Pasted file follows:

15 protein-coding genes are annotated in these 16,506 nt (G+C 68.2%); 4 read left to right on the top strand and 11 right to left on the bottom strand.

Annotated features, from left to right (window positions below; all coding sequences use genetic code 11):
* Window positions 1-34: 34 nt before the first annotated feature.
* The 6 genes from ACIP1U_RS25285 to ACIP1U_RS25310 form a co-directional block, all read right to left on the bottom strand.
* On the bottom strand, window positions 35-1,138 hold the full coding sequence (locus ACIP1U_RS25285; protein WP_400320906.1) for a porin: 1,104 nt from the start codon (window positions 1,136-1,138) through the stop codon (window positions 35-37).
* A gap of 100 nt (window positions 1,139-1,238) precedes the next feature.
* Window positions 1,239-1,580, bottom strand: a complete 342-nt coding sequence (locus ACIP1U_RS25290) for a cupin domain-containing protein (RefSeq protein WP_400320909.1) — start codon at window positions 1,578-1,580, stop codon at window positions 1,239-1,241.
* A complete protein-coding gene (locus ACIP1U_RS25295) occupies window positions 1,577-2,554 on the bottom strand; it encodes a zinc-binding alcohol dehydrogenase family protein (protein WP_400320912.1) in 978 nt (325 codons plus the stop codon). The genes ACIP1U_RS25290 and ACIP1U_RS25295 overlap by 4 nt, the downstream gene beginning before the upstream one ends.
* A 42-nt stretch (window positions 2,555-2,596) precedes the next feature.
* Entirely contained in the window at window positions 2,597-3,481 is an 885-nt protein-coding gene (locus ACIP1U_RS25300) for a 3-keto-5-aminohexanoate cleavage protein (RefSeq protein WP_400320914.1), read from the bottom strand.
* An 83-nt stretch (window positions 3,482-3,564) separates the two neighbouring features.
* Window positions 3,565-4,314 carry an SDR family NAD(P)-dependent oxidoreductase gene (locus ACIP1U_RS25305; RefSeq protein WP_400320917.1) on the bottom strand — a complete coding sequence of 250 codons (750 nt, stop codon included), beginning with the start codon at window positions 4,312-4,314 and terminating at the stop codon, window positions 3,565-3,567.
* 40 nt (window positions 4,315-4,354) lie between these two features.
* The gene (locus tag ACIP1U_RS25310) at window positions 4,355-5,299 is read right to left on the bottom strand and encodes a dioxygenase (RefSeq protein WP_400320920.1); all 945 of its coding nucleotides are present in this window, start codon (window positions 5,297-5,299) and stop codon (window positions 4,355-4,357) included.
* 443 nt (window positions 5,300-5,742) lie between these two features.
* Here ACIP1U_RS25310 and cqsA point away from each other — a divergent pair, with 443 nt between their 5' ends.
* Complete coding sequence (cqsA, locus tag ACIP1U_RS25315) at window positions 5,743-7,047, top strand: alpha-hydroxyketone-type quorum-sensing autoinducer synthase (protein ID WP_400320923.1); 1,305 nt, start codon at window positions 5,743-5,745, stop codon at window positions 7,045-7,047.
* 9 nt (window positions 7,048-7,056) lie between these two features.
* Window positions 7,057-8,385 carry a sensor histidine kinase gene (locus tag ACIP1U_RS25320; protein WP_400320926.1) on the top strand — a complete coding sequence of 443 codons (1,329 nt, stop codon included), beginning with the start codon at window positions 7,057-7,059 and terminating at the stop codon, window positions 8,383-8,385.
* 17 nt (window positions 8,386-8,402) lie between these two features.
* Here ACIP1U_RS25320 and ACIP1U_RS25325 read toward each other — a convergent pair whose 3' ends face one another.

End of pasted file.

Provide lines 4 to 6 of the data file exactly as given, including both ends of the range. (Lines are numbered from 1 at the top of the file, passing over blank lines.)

* The 6 genes from ACIP1U_RS25285 to ACIP1U_RS25310 form a co-directional block, all read right to left on the bottom strand.
* On the bottom strand, window positions 35-1,138 hold the full coding sequence (locus ACIP1U_RS25285; protein WP_400320906.1) for a porin: 1,104 nt from the start codon (window positions 1,136-1,138) through the stop codon (window positions 35-37).
* A gap of 100 nt (window positions 1,139-1,238) precedes the next feature.